Ensuring the stable structure of any vehicle requires strong welds. Researchers from many different fields have studied ways to avoid weaknesses in vehicle welds; however, for the military, ensuring strength in armored vehicles is especially critical. Demetrios Tzelepis from the U.S. Army’s Tank Automotive Research, Development, and Engineering Center (TARDEC) in Warren, Michigan, is collaborating with Xinghua Yu and Principal Investigator Zhili Feng, both from Oak Ridge National Laboratory’s Materials Science and Technology Division, to test a newly developed weld wire for armored vehicles using neutron diffraction at the HB-2B beam line of the ORNL High Flux Isotope Reactor.
One persistent issue in welding high-strength steels is hydrogen induced cracking, or HIC, which is the process where the steel becomes brittle due to the introduction of hydrogen during the welding process. Three essential conditions must co-exist for HIC to occur: the presence/absorption of hydrogen from the welding process or the environment, sensitive hardened microstructure, and high tensile residual stresses. If any one of these conditions are eliminated the occurrence of HIC is reduced. One common method employed to reduce the occurrence of HIC is to preheat the weld prior to welding. This drives off any hydrogen, but also adds time and cost to the welding process. For military applications, Tzelepis said the ideal condition is to weld without preheating, thus a different approach is need to mitigate hydrogen induced cracking.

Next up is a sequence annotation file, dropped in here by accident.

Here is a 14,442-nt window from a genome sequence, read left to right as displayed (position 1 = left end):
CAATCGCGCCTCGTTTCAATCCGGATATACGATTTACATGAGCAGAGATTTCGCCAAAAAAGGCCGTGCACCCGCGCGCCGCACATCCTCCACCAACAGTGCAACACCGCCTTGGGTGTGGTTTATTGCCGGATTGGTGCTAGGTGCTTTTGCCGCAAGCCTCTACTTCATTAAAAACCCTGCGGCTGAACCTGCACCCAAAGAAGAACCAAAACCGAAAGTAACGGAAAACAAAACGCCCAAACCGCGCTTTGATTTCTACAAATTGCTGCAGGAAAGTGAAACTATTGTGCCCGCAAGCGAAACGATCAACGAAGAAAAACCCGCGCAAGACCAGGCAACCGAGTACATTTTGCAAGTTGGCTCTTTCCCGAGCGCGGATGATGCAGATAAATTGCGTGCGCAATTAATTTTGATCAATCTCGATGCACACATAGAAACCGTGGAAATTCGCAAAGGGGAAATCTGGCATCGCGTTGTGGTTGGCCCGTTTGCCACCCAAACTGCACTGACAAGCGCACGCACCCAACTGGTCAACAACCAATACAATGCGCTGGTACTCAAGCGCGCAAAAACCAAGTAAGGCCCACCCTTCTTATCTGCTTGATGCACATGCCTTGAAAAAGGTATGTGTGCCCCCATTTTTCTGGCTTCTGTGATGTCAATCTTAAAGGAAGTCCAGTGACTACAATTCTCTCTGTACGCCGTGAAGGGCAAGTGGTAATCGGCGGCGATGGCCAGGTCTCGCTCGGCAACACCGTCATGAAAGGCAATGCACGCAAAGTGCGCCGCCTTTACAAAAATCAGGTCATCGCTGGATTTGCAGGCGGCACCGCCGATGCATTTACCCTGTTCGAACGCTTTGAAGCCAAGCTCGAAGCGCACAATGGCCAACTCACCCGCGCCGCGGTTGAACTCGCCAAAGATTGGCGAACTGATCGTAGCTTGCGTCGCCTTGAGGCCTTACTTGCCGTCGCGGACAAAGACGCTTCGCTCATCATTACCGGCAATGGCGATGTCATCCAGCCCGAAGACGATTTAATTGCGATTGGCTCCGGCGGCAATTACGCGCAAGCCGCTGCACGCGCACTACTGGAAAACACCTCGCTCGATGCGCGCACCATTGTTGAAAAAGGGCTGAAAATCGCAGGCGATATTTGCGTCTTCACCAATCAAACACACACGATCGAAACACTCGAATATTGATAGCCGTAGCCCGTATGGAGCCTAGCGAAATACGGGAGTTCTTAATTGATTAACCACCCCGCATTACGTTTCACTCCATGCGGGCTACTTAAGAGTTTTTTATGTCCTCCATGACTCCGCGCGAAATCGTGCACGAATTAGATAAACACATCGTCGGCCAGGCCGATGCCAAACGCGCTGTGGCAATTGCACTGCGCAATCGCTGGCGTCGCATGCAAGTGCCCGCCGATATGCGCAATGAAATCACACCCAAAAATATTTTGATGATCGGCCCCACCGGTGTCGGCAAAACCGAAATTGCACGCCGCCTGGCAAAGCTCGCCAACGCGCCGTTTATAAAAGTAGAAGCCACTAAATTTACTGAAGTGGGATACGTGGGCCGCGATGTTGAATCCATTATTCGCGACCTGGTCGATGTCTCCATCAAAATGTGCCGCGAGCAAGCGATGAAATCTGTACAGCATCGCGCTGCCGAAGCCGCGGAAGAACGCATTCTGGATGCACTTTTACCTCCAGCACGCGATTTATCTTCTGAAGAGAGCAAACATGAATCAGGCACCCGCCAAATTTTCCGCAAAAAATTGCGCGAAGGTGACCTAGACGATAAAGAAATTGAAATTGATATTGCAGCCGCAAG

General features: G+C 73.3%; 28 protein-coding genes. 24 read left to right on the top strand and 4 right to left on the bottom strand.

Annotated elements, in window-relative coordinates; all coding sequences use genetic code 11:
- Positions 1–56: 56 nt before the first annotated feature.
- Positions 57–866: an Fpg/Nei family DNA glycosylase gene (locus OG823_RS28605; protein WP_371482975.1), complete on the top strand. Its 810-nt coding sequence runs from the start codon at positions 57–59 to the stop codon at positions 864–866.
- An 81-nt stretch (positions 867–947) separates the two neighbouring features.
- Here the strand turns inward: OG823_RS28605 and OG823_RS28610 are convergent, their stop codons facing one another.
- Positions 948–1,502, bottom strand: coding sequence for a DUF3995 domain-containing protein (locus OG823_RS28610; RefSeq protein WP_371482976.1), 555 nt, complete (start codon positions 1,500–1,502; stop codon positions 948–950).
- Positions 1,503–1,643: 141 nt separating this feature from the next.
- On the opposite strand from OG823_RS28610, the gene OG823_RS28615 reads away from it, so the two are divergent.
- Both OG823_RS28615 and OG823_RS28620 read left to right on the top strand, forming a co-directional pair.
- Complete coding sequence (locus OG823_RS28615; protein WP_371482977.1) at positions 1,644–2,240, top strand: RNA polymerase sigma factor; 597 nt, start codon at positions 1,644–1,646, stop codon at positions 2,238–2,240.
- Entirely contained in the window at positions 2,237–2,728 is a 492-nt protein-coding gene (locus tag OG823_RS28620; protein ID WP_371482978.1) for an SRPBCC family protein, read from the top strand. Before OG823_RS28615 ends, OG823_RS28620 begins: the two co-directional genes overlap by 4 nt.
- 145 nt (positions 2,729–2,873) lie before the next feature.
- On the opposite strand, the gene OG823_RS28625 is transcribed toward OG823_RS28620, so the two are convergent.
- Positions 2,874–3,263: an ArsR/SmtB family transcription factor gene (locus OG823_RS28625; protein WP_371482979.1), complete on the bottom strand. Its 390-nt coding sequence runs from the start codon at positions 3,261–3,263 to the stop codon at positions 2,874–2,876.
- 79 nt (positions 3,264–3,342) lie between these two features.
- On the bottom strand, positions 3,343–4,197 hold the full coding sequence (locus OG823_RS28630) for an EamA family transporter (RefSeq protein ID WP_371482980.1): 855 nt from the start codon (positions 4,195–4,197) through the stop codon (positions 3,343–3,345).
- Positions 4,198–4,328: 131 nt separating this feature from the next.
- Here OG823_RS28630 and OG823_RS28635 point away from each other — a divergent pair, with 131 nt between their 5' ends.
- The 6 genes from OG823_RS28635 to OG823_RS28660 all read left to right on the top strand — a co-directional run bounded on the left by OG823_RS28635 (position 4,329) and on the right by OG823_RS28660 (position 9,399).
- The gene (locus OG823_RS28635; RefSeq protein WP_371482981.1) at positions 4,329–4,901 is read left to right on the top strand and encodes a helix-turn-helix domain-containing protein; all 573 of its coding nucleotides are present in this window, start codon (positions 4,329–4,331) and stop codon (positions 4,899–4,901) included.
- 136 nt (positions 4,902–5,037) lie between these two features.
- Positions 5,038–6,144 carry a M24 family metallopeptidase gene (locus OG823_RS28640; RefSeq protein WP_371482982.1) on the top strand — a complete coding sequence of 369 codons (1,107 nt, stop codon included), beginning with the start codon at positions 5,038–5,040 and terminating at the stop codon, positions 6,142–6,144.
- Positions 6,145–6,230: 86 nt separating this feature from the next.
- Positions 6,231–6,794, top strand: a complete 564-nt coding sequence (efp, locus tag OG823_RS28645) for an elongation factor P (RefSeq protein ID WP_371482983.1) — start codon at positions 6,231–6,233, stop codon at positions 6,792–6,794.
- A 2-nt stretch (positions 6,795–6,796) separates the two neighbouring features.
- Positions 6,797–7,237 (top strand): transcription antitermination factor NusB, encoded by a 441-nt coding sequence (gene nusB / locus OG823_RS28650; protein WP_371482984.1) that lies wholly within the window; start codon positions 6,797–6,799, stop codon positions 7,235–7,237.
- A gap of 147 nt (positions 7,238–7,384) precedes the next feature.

The team has taken an entirely different approach to the mitigation of HIC. The team has developed a weld wire chemistry that does not require preheating. The weld wire changes the stress state, in situ, at the weld; it reduces the amount of tensile stress and in most cases changes the stress state from tensile to compression.
“Here at HFIR we’re measuring residual stresses in our test welds and comparing with industrial or commonly available welds,” said Tzelepis. “If all goes well, this new weld wire can be used in all major combat vehicles.”
The team is using HB-2B to make quantitative residual stress measurements of the filler wires. These neutron measurements complement initial fracture analysis measurements conducted previously at the Army Research Laboratory.
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